- - Thursday, March 17, 2016

The reopening of ancient trade routes between East and West is putting Azerbaijan literally at the crossroads of a potential major shift in the global economic pecking order. And that’s putting a spotlight on the Muslim-majority nation’s small but vital Jewish community.

The small but thriving base of Judaism in Azerbaijan, officials say, is a significant marker of pluralism in an oil-rich majority Shia nation of 9.3 million wedged between the Islamic Republic of Iran on its southern border and Russia on its northern flank — and one that merits U.S. support.

For Azerbaijan, “having a close and trusted partner in the United States is essential to maintaining its current orientation,” David Harris, chief executive officer of the American Jewish Committee (AJC), told The Washington Times in an email. “Otherwise, the relentless pressure of larger neighbors could well affect its world view.”

Despite concerns over its human rights record, Azerbaijan is among the rare Muslim-majority countries that enjoy good ties with Israel and the U.S. The government sent peacekeeping units to Iraq during the U.S. combat mission there and continues to be a supply country for American military stationed in Afghanistan.

Arms flows from Israel to Azerbaijan include a $1.6 billion transaction involving the sale of weapons by Israel Aerospace Industries to Azerbaijan in 2012, according to The Jerusalem Post. Israel is also a major purchaser of oil and gas from Azerbaijan through the Caspian Sea pipeline passing through Turkey.

A popular tourist destination is the Jewish enclave known as the Red Village, 105 miles northeast of the capital, Baku. The community is of ancient origins, according to Yevda Abramov, a lifelong resident and a member of Azerbaijan’s parliament. It is home to 6,500 so-called “Mountain Jews,” who are proud of their two Jewish congregations, their yeshiva and nine other synagogues in various stages of architectural restoration.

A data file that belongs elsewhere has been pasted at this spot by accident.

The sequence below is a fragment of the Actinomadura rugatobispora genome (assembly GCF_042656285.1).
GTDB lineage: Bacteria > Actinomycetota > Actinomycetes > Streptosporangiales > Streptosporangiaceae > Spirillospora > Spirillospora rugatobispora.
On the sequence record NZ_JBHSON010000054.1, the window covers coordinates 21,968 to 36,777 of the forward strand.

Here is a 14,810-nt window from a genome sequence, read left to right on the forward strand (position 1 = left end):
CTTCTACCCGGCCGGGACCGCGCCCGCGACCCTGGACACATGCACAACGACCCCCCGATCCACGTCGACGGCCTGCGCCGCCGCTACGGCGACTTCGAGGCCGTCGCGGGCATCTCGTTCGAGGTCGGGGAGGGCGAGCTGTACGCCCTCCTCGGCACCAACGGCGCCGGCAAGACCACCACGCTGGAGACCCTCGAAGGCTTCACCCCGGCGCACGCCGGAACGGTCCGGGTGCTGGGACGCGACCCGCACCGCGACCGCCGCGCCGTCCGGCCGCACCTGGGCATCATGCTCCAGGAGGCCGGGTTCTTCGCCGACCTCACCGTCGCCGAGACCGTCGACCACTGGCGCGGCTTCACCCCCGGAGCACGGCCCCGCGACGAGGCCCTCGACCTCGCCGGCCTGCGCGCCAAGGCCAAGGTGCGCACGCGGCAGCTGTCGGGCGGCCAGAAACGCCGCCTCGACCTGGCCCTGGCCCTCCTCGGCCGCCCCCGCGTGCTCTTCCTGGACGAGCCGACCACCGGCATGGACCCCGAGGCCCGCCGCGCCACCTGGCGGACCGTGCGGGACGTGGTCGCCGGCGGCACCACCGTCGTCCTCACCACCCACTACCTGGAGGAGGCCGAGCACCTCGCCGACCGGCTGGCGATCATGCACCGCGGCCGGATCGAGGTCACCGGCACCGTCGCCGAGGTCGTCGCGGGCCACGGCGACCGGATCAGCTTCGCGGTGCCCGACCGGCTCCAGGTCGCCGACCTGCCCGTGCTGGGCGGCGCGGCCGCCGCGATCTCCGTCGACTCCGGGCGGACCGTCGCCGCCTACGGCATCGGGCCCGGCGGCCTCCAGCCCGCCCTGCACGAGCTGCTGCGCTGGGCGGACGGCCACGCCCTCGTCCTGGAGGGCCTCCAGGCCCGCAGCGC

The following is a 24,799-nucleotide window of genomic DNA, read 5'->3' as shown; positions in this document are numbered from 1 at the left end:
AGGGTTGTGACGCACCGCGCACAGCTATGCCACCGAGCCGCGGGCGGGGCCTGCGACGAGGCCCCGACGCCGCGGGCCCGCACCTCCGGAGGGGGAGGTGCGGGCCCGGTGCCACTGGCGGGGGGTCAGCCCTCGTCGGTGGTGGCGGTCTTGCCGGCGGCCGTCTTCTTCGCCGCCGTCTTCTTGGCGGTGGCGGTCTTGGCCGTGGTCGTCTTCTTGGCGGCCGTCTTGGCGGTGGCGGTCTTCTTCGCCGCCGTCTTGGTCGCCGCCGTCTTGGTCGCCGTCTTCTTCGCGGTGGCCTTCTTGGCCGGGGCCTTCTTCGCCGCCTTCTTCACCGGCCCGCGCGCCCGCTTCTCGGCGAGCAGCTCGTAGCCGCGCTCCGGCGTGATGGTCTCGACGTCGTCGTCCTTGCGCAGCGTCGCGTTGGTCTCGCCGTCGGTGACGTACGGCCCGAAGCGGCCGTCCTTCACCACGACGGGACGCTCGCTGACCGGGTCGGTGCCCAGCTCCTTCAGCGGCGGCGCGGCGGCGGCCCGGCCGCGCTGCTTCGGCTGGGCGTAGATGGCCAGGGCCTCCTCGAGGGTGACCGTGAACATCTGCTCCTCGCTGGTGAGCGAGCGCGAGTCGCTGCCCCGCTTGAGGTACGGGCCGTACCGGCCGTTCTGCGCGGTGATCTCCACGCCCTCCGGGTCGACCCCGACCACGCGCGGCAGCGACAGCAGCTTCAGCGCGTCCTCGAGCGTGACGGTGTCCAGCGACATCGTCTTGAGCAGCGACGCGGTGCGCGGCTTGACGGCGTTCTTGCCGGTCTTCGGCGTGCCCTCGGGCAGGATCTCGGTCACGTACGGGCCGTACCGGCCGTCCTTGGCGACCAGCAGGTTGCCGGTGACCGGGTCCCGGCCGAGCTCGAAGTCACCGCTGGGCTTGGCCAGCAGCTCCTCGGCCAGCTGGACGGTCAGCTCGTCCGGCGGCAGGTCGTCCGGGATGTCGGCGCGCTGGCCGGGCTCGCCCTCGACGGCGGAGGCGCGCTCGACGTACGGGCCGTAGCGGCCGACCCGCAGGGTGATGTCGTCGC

The Mountain Jews are not the only surviving Jewish community among the dozens that once dotted the Silk Road networks through the Caucasus or Central Asia, but they are among the most prominent. Although waves of Jews emigrated to Israel after 1948, small Jewish communities flourish in Georgia, Uzbekistan, Kazakhstan and even Iran.

Mr. Abramov says the harsh international criticism of his country’s human rights record — the international watchdog group Freedom House rates the country as “unfree” — doesn’t tell the whole story.

“Our government seeks to create a tolerant society, not only for Jews but for the 22 national minorities in this country,” he says, adding that “it is so unfair that Azerbaijan’s human rights record is being compared to that of some African dictatorships.”

Rep. Christopher H. Smith, New Jersey Republican and a leading voice on Capitol Hill for human rights, last December introduced the Azerbaijan Democracy Act, calling for sanctions against Baku for gross violations of human rights and for jailing dissident journalists, citing in particular the 71/2-year prison sentence given to Radio Free Europe/Radio Liberty investigative reporter Khadija Ismayilova last year.

“The human rights situation has seriously deteriorated in Azerbaijan, causing damage to its relations with the United States and other countries, and has damaged its own society by imprisoning or exiling some of its best and brightest citizens,” Mr. Smith told the congressional Helsinki Commission in December. “The time has come to send a clear message.”

Mr. Harris said he was an admirer of Mr. Smith’s work, but “on this particular issue we part company.”

There were signs just this week that the government of President Ilham Aliev is trying to improve its image.

An Azeri court on Thursday ordered the release of a prominent reporter held for two years on charges of spying for Armenia, and Mr. Aliev announced the pardon of nearly 150 people, including several journalists and opposition activists — but Ms. Ismayilova was not among them.

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